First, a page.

Robyn Davidson, the author of Tracks, was tired of city life. In 1975, she set off on her 1,700-mile journey from Alice Springs to the shores of the Indian Ocean in Western Australia in order to find some privacy. I was aware of the fact that almost 90% of the population lives in urban areas before I came to Australia, so it was not surprising for me to read that the routes Davidson traveled were rarely used. I think the book said some were used by as little as four vehicles a year. But I think for most people, visions of an Australia so deserted that a person could go miles without seeing a soul, is a new one. The kind of privacy she was looking for is uniquely Australian in that it relies on the continent’s thousands of miles of empty land. In the United States many people road trip across the country and marvel at the open spaces, but Australia’s open spaces are on another level. I have mentioned the Australian bush myth before, but I think that her ability to see the barren Australian outback as a place of peace and tranquility instead of as one of the harshest landscapes in the world that could easily kill her is a reflection of the bush myth’s pull on society.
Davidson brought four trained camels to accompany her on her journey, however, I was surprised to learn that camels were her animals of choice. They were brought to the continent to do hard labor in central Australia because they could handle the harsh, arid climate. Once the trains were built, they were useless and so they were set free. But instead of dying, they thrived and helped Australia achieve the largest population of feral camels in the world. Davidson moved to Alice Springs and worked with camels for two years in order to prepare for her journey. I was surprised to learn that her journey was so planned out, mostly because I assumed a person enamored by the bush would attempt such a trip on a whim. I admire that she understood the landscape and took years to learn how to work with the camels. Davidson received a grant from National Geographic in order to complete her journey and with that, she received a visit from a photographer, Rick Smolan, every few days. She faced numerous struggles along the way. Her most trusted companion, her dog, died, she had to shoot dead a few feral camels in order to prevent them from attacking hers, and every time she encountered another human, even Rick, she would become roaringly upset.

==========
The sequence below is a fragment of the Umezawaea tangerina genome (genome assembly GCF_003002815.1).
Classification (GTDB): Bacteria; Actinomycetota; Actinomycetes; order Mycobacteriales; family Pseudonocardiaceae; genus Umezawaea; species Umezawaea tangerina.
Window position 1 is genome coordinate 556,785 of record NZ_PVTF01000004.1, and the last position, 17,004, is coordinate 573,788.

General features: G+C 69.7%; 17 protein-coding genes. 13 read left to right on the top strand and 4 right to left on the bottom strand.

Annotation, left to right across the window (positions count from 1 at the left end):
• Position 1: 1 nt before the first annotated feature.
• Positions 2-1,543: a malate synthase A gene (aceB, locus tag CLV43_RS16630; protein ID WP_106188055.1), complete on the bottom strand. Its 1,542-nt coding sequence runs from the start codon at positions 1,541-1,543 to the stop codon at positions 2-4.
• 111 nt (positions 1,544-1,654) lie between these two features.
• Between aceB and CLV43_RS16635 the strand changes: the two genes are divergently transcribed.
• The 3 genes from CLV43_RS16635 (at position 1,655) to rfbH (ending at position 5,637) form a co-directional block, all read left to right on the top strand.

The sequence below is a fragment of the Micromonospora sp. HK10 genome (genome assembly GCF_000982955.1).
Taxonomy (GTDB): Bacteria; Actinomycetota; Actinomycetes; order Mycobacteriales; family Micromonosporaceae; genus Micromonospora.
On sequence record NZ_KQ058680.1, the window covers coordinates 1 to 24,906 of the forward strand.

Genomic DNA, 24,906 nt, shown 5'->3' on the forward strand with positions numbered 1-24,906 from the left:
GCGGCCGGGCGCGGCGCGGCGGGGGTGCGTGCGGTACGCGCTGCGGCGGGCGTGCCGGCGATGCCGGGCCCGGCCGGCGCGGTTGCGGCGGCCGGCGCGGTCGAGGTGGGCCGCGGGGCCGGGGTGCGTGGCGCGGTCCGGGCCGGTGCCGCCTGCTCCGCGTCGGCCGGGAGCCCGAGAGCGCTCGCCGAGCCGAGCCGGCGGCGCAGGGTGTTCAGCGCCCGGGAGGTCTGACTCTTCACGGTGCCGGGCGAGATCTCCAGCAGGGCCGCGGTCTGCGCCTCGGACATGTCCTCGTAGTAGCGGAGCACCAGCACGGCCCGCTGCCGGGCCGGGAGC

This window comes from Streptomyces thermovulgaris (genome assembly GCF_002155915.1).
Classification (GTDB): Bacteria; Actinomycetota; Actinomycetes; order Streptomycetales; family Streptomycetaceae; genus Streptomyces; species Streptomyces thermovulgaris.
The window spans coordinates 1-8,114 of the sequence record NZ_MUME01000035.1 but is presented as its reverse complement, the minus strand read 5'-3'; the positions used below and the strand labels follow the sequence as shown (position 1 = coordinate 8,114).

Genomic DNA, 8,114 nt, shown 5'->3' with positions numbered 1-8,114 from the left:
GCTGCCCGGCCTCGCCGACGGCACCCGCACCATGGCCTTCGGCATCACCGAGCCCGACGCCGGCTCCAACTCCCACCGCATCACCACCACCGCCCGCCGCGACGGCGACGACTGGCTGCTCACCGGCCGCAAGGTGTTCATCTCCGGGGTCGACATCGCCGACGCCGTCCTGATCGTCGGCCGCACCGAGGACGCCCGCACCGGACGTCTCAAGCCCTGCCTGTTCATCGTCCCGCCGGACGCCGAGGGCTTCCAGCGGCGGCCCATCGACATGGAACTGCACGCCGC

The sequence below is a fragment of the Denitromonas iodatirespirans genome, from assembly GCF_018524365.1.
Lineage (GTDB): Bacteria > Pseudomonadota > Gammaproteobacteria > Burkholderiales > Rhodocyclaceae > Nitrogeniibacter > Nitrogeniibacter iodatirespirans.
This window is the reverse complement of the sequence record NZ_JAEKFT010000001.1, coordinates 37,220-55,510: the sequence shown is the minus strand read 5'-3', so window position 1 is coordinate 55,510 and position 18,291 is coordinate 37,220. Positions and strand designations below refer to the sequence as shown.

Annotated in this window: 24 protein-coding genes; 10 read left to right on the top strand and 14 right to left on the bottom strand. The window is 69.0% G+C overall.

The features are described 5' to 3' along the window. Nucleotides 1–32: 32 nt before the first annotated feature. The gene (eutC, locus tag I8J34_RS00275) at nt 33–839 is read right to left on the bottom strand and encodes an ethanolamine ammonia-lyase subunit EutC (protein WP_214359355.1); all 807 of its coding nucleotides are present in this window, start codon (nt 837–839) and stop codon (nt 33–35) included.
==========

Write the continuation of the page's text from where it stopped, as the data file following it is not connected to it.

When I first learned about Davidson’s story I was unimpressed to say the least. I thought it was a publicity stunt, some random act performed by an attention-seeking young adult for no rhyme or reason. But after reading her story, I learned that she was a young woman looking for something, the way all young people do. In order to discover herself, she needed to go on this journey. She says, “I experienced that sinking feeling you get when you know you have conned yourself into doing something difficult and there’s no going back.” She set out on this journey and intended to complete it, but similar to the study abroad experience, there is so much that happens along that way that the end destination becomes unimportant. It is a symbol for the journey, not the end goal. As all of us young adults go into our next chapter in New York, whether we are juniors or seniors, I think that Robyn Davidson has some great advice. “The two important things that I did learn were that you are as powerful and strong as you allow yourself to be, and that the most difficult part of any endeavor is taking the first step, making the first decision.”
- Camels in Broome: ABC